An almost intimidating amount of documentation is involved in getting your coffee shop built out correctly. Here’s what you need to know.
Our recent post about coffeehouse design talked about everything you need to consider when mapping out the use of your space. But that's the easy part. Eventually, you have to make sure the dimensions of all furniture and equipment are correct, as well as making your electrical and plumbing plans perfectly clear, so you can avoid rejection of the plans by the city or county, equipment that doesn’t fit in the space allotted for it, or other design mistakes that will cost time and money to address after the fact.
Your floor plan needs to outline dimensions for new partitions, doors, cabinets and fixtures. This will, of course, assure that all equipment, furniture and fixtures end up where they should, and fit into the space.
You also need to account for existing features, some of which may not be up to code and will need to be fixed. If your space was used for food service in its past life, code violations may be grandfathered it—but don’t count on it. Features that commonly need upgrades are sprinkler systems, stairways (making them less steep and/or adding a ramp), bathrooms (to include ADA standards).
Your electrical plan will show the location and configuration of all outlets and details on voltage, amperage, phase, hertz and whether any power sources require a dedicated circuit.
A small, basic coffee shop might get away with a 200-amp service, but typically 400 amps will be required if you’ll be using an electric water heater, high-temperature dishwasher or cooking equipment.
You may also need to adjust existing electrical for:
- Reconfigured lighting
- Signage – business sign, open/closed, exits
- Speaker and TV wires
- Cash register and receipt printer
- CAT5 wiring and WiFi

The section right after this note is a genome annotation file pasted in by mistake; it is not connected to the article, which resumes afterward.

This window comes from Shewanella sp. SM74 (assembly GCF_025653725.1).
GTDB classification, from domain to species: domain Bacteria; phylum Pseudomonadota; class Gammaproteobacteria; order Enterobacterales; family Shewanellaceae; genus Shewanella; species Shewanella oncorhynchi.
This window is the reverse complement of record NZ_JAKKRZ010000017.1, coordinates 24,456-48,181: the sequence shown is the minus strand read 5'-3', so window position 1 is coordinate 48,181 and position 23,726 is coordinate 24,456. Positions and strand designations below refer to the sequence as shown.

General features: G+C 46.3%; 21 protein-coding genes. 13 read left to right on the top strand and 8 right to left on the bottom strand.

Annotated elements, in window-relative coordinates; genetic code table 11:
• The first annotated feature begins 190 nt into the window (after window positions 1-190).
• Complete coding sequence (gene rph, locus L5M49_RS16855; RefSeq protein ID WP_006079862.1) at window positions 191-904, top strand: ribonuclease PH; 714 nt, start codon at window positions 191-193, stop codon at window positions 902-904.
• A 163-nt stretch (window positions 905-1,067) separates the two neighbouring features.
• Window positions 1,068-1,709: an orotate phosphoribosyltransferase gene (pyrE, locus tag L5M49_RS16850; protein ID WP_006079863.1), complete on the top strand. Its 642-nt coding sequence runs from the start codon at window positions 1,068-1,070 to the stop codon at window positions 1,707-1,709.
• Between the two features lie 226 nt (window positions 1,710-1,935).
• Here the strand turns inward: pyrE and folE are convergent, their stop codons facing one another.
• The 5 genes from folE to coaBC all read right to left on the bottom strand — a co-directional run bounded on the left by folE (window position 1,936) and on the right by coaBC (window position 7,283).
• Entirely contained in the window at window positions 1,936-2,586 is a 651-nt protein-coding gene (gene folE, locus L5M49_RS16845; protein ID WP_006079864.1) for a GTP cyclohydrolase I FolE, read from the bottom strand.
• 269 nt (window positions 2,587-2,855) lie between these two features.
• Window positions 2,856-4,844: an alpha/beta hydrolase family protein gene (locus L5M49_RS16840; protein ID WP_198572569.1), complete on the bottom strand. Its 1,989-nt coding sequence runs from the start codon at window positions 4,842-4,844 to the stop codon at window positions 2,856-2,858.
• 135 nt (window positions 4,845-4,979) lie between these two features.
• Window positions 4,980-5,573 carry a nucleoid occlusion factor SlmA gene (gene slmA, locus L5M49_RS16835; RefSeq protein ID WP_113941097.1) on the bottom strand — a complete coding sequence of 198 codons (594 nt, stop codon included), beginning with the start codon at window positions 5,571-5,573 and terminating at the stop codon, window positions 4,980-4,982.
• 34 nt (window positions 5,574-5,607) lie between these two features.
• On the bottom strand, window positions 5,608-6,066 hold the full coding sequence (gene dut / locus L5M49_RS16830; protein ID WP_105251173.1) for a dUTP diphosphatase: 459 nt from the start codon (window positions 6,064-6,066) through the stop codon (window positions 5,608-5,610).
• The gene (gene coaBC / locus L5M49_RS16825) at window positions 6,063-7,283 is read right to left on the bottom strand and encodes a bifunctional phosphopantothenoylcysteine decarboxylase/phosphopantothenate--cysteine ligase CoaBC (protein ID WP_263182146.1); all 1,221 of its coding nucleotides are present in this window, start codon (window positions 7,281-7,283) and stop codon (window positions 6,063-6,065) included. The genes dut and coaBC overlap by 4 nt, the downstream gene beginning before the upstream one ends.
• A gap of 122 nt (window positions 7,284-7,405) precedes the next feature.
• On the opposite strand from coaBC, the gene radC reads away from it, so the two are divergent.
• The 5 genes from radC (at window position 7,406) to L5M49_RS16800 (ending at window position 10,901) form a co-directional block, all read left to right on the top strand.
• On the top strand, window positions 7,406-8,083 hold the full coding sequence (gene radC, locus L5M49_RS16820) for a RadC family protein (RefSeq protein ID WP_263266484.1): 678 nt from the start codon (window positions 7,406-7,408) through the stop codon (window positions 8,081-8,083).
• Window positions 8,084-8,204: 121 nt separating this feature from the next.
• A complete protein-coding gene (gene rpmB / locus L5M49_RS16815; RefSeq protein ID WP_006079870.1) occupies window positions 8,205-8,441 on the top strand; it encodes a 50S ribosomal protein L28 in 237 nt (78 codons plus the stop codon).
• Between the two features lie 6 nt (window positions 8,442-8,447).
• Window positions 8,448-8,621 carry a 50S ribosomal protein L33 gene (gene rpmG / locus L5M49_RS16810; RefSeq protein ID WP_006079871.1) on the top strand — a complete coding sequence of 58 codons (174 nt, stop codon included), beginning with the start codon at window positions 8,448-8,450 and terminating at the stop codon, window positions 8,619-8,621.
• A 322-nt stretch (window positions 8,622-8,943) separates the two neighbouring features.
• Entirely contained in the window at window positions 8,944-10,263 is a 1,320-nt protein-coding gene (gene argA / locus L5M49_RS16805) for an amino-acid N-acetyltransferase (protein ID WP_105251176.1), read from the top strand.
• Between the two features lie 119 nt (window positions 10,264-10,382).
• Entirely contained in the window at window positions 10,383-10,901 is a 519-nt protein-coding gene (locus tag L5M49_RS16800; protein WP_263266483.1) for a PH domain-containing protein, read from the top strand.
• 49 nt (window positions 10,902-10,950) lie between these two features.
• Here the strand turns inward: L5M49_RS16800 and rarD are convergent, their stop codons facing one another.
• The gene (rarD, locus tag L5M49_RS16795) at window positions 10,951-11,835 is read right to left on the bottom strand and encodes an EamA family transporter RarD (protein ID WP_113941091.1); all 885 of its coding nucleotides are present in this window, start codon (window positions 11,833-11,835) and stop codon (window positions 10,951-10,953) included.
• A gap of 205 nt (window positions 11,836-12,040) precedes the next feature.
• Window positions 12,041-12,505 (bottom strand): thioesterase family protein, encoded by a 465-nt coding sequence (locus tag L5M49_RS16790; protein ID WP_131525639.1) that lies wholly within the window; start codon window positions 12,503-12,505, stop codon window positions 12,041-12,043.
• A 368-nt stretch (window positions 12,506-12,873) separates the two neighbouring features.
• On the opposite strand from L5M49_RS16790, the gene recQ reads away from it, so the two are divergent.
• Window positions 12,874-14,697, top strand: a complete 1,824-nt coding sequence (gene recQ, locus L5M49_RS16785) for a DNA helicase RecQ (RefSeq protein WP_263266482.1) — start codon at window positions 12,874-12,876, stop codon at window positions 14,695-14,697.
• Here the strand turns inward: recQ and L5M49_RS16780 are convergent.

Your plumbing plan must show locations for all water sources, drains, water heater, water filtration system (with details on whether it’s a full system, reverse osmosis, or single filter), grease interceptor (if needed), bathroom fixtures, etc.
Equipment that will need to be hooked up to a sink drain:
- espresso machine
- dipper wells
- ice maker
- soft drink dispenser
Keep in mind:
- Many cities require a grease interceptor on the drain line from three-compartment sinks and automatic dishwashers, to keep grease from entering the public sewer system.
- Most retail space does not come equipped with a water heater large enough to handle food-service needs.
- Floor drains in the kitchen and behind the service counter will allow you to squeegee liquids away when spills occur, and when washing floors.
- If you add new walls to the existing layout, you may need to have the fire sprinkler system reconfigured
Cabinets and Counters
For your cabinet maker to give you the most user-friendly storage spaces, be sure to let them know:
- Leave room for water filters.
- Which cabinets will need doors, and which ones should have drawers. Or get their advice on this.
- Height of cabinets over any counters—to accommodate equipment that sits on the counters.
- Open spaces that are needed in the counters to accommodate trash cans, knock boxes or cup dispensers. Check local codes to see if a sneeze guard is required.
- Note: Home kitchen cabinets are typically 24 inches deep, but commercial cabinets should be 30 inches deep, or 33 inches if an under-counter refrigerator will be used.
- Also make sure your counter tops are a minimum of 36” high and not the typical 42”—keeping in mind under-counter refrigeration heights.
- And always allow a couple of inches beyond the dimensions of the equipment, so it can be easily inserted and removed.
Finally, the equipment itself
Make sure your equipment is up to standards set by your city or county. it will typically need to be NSF & UL approved, or have an equivalent foreign certification. The peole reviewing your plans may want to see manufacturer specifications that prove your equipment complies with their standards, before they approve your plans.